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NASCAR: Glotzbach Charged to Place in NASCAR History

22 July 1998

INDIANAPOLIS -- They called him "Chargin' Charlie," and he stormed out of the southern Indiana short tracks to challenge "The King," "The Silver Fox" and other NASCAR stars in the late 1960s. Then just as quickly Charlie Glotzbach faded from the NASCAR limelight.

But during his brief, 5-year stay at the top, Glotzbach became a legend that old-timers still remember with reverence.

"He was a charger," said three-time Indianapolis 500 winner Johnny Rutherford. "That's how he got his name."

Said four-time Indy 500 winner A.J. Foyt, "He stood on the gas."

Both Indy champions raced against Glotzbach, a native of Edwardsville, Ind., in some of NASCAR's superspeedway races 30 years ago.

As NASCAR celebrates its 50th anniversary, many greats of the past are being saluted. Glotzbach never reached the stardom of a Richard Petty or David Pearson, the above mentioned King and Silver Fox, but his record certainly deserves a place on the list of drivers who have helped make stock car racing what it is today.

Glotzbach will speak at a press conference at 12:30 p.m. July 22 at St. Elmo's Steak House in downtown Indianapolis as part of NASCAR's 50th Anniversary celebration. One of his legendary car owners, Indiana native Ray Nichels, also will appear.

Glotzbach drove in 124 NASCAR races and, remarkably, finished in the top 10 in 50 of them. His record includes 12 pole positions and four victories. Eight times he placed second, and he also had five thirds, 18 fourths and three fifths.

That's 38 finishes in the top five.

Glotzbach, who turned 60 on June 19, began his career driving at tracks around Jeffersonville, Ind., including the high-banked Salem Speedway. He became noted for his speed and skill on the pavement.

He ventured into the Southern stock-car circuit for the first time in 1960 and tried again in 1961. But it wasn't until he returned in 1967 after an absence of six years that he began to make a name - and a nickname - for himself. Driving the K&K Dodge, he grabbed a fourth at Atlanta that year.

From that point through 1972, Glotzbach was one of the race favorites at places like Darlington, Charlotte and even Daytona, where he won a 125-mile qualifying race in 1970 and finished fourth behind surprise winner Pete Hamilton, Pearson and Bobby Allison. In 1972 he chased Foyt across the line in second.

In '68, Glotzbach won the second Charlotte race from the pole, in 1970 he took the checkered flag in the second Michigan race, also from the pole, and in 1971 he showed he could handle the short tracks by winning from second place in the second Bristol race.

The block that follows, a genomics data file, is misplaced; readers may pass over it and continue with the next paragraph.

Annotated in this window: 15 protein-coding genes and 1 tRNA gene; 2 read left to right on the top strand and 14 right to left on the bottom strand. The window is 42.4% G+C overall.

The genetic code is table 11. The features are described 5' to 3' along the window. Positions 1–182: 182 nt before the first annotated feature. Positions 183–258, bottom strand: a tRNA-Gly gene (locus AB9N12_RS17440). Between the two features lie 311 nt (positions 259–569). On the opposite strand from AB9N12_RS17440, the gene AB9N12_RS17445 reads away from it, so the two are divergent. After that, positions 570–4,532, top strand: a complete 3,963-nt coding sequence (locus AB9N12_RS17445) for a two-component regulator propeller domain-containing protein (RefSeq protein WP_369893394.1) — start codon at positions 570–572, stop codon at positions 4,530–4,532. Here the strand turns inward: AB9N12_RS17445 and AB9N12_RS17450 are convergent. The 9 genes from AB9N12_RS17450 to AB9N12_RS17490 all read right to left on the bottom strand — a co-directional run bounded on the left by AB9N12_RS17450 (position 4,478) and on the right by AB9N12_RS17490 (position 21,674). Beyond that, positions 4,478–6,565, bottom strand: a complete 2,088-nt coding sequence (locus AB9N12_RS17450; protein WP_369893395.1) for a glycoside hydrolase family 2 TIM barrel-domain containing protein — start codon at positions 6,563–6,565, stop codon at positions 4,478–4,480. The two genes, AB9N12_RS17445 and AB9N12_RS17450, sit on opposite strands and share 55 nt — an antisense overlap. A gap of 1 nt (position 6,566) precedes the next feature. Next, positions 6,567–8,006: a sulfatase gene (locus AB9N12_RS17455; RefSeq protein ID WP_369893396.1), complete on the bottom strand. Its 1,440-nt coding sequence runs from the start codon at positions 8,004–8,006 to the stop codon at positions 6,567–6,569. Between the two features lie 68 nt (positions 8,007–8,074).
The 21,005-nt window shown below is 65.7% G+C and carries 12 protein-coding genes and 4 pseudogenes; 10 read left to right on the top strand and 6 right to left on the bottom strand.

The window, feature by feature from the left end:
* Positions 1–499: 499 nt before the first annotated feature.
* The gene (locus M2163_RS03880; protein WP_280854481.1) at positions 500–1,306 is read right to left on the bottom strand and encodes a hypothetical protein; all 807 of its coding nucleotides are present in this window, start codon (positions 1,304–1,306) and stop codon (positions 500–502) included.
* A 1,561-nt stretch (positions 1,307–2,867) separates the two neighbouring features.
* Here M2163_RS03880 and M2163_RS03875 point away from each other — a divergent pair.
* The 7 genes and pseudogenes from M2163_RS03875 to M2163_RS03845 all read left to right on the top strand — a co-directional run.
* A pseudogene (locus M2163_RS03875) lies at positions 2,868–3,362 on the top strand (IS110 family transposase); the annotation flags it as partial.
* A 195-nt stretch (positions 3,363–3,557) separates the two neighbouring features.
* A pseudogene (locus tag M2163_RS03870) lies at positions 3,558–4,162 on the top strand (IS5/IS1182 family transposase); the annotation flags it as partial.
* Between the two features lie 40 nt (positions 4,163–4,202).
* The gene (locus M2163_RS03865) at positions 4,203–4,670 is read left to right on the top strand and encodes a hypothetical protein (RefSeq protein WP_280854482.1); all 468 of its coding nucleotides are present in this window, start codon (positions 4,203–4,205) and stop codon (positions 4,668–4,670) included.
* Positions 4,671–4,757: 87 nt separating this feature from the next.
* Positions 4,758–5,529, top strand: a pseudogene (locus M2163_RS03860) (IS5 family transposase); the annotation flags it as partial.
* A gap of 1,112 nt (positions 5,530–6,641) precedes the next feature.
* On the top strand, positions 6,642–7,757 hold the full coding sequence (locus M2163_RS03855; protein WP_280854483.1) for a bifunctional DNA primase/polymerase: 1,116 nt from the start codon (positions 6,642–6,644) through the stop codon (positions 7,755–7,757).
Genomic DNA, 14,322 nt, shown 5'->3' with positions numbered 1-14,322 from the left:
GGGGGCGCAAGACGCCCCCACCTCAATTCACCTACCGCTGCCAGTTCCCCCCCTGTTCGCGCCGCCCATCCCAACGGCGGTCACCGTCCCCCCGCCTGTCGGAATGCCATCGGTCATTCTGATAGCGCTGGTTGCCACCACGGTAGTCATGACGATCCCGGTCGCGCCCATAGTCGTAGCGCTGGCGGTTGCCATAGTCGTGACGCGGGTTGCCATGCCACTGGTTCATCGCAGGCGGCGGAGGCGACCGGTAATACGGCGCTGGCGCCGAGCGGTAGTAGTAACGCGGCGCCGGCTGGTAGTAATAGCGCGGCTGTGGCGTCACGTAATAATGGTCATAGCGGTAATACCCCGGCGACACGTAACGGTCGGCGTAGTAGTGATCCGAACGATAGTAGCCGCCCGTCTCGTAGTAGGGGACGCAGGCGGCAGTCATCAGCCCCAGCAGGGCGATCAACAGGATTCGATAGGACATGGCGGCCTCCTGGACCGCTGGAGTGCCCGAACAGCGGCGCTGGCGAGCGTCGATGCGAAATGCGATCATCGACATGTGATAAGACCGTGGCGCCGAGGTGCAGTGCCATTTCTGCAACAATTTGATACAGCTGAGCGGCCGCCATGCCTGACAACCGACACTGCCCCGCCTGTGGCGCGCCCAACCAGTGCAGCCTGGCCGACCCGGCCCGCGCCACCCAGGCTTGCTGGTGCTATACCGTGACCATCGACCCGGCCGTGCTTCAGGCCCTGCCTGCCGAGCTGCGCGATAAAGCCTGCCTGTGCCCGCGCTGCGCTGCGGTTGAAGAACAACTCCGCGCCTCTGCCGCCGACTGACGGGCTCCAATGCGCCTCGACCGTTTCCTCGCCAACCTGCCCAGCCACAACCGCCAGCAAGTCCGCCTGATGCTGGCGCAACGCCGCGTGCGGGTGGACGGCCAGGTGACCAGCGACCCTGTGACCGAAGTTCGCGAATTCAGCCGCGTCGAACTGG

But after 1972, Glotzbach's star began setting. He dabbled a little in NASCAR with Hoss Ellington from 1973 through 1976, drove occasionally for Dick Bahre in 1981 and even was back as late as 1992 with Junie Donlavey. But his results were mixed.

Glotzbach even came to the Indianapolis Motor Speedway in his prime and tested a Gene White Firestone Indy-style car. He never made an Indy 500 qualifying attempt.

Glotzbach's NASCAR career came and went like a comet, but in the lore of stock car racing when his name is mentioned, "Chargin' Charlie" always is attached to it.


Event schedule: The fifth annual Brickyard 400 starts at 12:15 p.m. (CDT) Aug. 1. Pole Day qualifying starts at 1:30 p.m. July 30. Qualifying for starting positions 26-36 begins at noon July 31.

The first practice session will take place from 1-5 p.m. (CDT) July 29. Practice continues from 9:30 a.m.-noon and 4-4:45 p.m. July 30. Final practice occurs from 3:30-4:30 p.m. July 31.

Broadcast schedule: The Brickyard 400 will be broadcast live on ABC and the IMS Radio Network at 1 p.m. (EDT) Aug. 1. ESPN's "On The Grid" prerace show starts at noon (EDT) Aug. 1, while the IMS Radio Network prerace show starts at 12:30 p.m. Aug. 1.

ESPN will televise Pole Day live from 2:30-4 p.m. July 30. ESPN2 will offer live Pole Day coverage from 4-5 p.m. July 30 and live second-day qualifying from 1-2 p.m. July 31.

The IMS Radio Network will broadcast live on Pole Day from 2-4 p.m. July 30. Qualification wrap-up shows will be broadcast from 6-6:30 p.m. July 30-31, with hourly reports both days starting at 11:15 a.m. The "Brickyard Live" show will be broadcast from 9-10 p.m. July 29-30.

ESPN and ESPN2 also will provide thorough coverage of Brickyard 400 practice and race previews July 29-31. Practices will be shown on ESPN2 from 2-4 p.m. and 4:30-6:30 p.m. July 29, and 6-7 p.m. July 31. The "Before They Go Green" preview will be shown on ESPN from 7:30-8:30 p.m. July 31.